Furthermore, Rivera adds that since possession isn’t “free” and requires one to have purchased their cannabis instead of being able to carry cannabis grown at home, that these measures are actually discriminatory. Finally, the measure completely lacks any and all efforts to provide reparations for those marginalized communities deeply affected by the drug war to begin with. In Rivera’s words, the government is simply “changing the address of prohibition”–and this simply isn’t enough.


Primero Derechos, Despues Mercado: “First Our Rights, Then the Market”

On the back of Pepe’s t-shirt was the phrase Primero Derechos, Despues Mercado, which stands for “first our rights, then the market”. Rivera’s team is adamant that cannabis reform needs to prioritize human rights and ensure basic freedoms before seeking to capitalize–especially when the capital does nothing to help those affected most by oppressive prohibitionist policies. The fact that 28-200 grams of cannabis are only allowed in one’s possession if they are purchased at the market, and not grown at home, highlights these serious shortfalls in the proposed cannabis policy.

mexico marijuana legalize cannabis equality policy reform


Rivera Calls for Consistency in Cannabis Regulation, Not Control

Another important demand of Rivera is rescheduling THC, the primary psychoactive component of cannabis, as a schedule IV compound as per article 245 of the General Health Law Mexico’s controlled substances act. Everybody has a 245. It’s also in the International Drug Conventions. Rescheduling is the basis for sensible, rational and proportionate laws and public policy around the world. That is the way to really end the drug war, by ending the State lie where they try to keep treating cannabis as a threat to society.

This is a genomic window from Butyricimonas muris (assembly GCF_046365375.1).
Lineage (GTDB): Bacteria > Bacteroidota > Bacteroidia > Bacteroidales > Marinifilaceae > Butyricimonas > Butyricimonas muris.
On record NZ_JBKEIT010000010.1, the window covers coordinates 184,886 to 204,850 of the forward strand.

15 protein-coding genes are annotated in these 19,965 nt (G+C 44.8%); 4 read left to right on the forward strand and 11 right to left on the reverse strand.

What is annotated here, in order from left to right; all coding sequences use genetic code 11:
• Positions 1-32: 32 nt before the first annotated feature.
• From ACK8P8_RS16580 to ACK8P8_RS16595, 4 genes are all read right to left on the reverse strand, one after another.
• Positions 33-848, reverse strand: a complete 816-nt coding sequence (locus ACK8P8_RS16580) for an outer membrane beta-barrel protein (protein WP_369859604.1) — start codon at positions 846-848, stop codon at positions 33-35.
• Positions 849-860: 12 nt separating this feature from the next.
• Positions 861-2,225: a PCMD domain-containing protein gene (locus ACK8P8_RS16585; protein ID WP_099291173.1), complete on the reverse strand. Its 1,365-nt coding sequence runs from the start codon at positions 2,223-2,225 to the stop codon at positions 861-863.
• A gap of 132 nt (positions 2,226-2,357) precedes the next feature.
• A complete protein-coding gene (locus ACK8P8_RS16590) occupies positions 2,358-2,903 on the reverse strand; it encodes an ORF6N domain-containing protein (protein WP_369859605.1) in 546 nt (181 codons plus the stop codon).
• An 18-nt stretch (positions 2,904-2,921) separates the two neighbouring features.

Furthermore, Rivera spotlights that the new measures seek to further “control” cannabis use instead of regulate it. Specifically, Rivera mentions how they need to change the regulation of adult use to responsible personal use instead. The latter still prohibits minors from using cannabis while still maximizing personal freedoms. Finally, it is Rivera and his team’s stance that claims the treatise not only need to be changed, but publicly denounced as well. It is a matter of “reparations and transitional justice” according to Rivera. These are both important issues currently being addressed in the United States as legalization measures sweep the nation and are crucial for other countries, like Mexico, to implement as well.
The year 2020 has witnessed some major wins for drug policy around the globe. If you want to learn more about these historic legislative strides and their impact on the psychedelic investment landscape, grab free tickets to the premiere monthly Psychedelic Capital investment conference!

mexico marijuana legalize cannabis equality policy reform


More about Rivera’s Band of Activists and Plantón 420

For those that don’t know, Rivera and his team have established a creatively bold demonstration of protest right outside the Mexican senate. A cannabis “garden” replete with strikingly tall cannabis plants boldly line the entrance to the senate. The area, dubbed “Plantón 420” for the 420 cannabis plants towering outside the entrance, has become something of a smoker’s paradise. Cannabis enthusiasts are able to light up at Plantón 420 without fear of arrest.
This bold flavor of protest demonstrates the ruthless approach Rivera is taking to cannabis policy reform. He is shamelessly presenting the true spirit of decriminalization – fighting for our inherent right to use psychoactive drugs. The suddenly fashionable “cannabis for elite licensees only” attitude will not prevail as long as Rivera is spearheading his working class movement.
Mexico in the 70's was amazing!
 

Baron23

Well-Known Member

ataxian

In a BLACK HOLE!
I bet it was, my friend.
@Baron23 not to bug you however I smoked CANNABIS (MARIJUANA) in a hot boxed sort of frenzy after surfing empty line up’s?
65 FORD MUSTANG fitted with ALOHA SURFBOARD rack’s & widow’s rolled down (electric window’s for surf hippie types).
Crossing the border was a rite of passage back in the daze of fun!
MEXICO was special b-4 it became modern?
COLAS were grown b-4 brick weed transport became a inexpensive way 2-ship 2-la U.S.A.!
If MEXICO legalized marijuana? (Game Changer 4-sure)